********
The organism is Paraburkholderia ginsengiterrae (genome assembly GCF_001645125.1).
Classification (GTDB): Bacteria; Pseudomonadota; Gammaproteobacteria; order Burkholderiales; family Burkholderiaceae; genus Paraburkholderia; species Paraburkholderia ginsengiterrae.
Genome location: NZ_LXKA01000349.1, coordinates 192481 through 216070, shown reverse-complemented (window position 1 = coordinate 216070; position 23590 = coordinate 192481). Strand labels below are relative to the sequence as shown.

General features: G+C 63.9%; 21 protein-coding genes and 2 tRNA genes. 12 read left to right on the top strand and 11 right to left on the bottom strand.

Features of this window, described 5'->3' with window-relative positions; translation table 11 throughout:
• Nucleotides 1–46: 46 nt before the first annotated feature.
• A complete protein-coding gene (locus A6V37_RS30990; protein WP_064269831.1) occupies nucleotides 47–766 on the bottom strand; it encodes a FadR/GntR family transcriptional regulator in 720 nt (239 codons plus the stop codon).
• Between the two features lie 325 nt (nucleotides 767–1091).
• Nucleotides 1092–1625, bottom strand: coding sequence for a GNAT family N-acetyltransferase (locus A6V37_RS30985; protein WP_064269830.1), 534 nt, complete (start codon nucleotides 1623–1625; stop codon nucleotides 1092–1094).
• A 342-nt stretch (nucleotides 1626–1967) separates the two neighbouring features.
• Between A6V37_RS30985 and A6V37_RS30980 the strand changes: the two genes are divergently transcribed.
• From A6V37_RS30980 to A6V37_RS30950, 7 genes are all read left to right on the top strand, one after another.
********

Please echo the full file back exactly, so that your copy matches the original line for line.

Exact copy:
The organism is Paraburkholderia ginsengiterrae (genome assembly GCF_001645125.1).
Classification (GTDB): Bacteria; Pseudomonadota; Gammaproteobacteria; order Burkholderiales; family Burkholderiaceae; genus Paraburkholderia; species Paraburkholderia ginsengiterrae.
Genome location: NZ_LXKA01000349.1, coordinates 192481 through 216070, shown reverse-complemented (window position 1 = coordinate 216070; position 23590 = coordinate 192481). Strand labels below are relative to the sequence as shown.

General features: G+C 63.9%; 21 protein-coding genes and 2 tRNA genes. 12 read left to right on the top strand and 11 right to left on the bottom strand.

Features of this window, described 5'->3' with window-relative positions; translation table 11 throughout:
• Nucleotides 1–46: 46 nt before the first annotated feature.
• A complete protein-coding gene (locus A6V37_RS30990; protein WP_064269831.1) occupies nucleotides 47–766 on the bottom strand; it encodes a FadR/GntR family transcriptional regulator in 720 nt (239 codons plus the stop codon).
• Between the two features lie 325 nt (nucleotides 767–1091).
• Nucleotides 1092–1625, bottom strand: coding sequence for a GNAT family N-acetyltransferase (locus A6V37_RS30985; protein WP_064269830.1), 534 nt, complete (start codon nucleotides 1623–1625; stop codon nucleotides 1092–1094).
• A 342-nt stretch (nucleotides 1626–1967) separates the two neighbouring features.
• Between A6V37_RS30985 and A6V37_RS30980 the strand changes: the two genes are divergently transcribed.
• From A6V37_RS30980 to A6V37_RS30950, 7 genes are all read left to right on the top strand, one after another.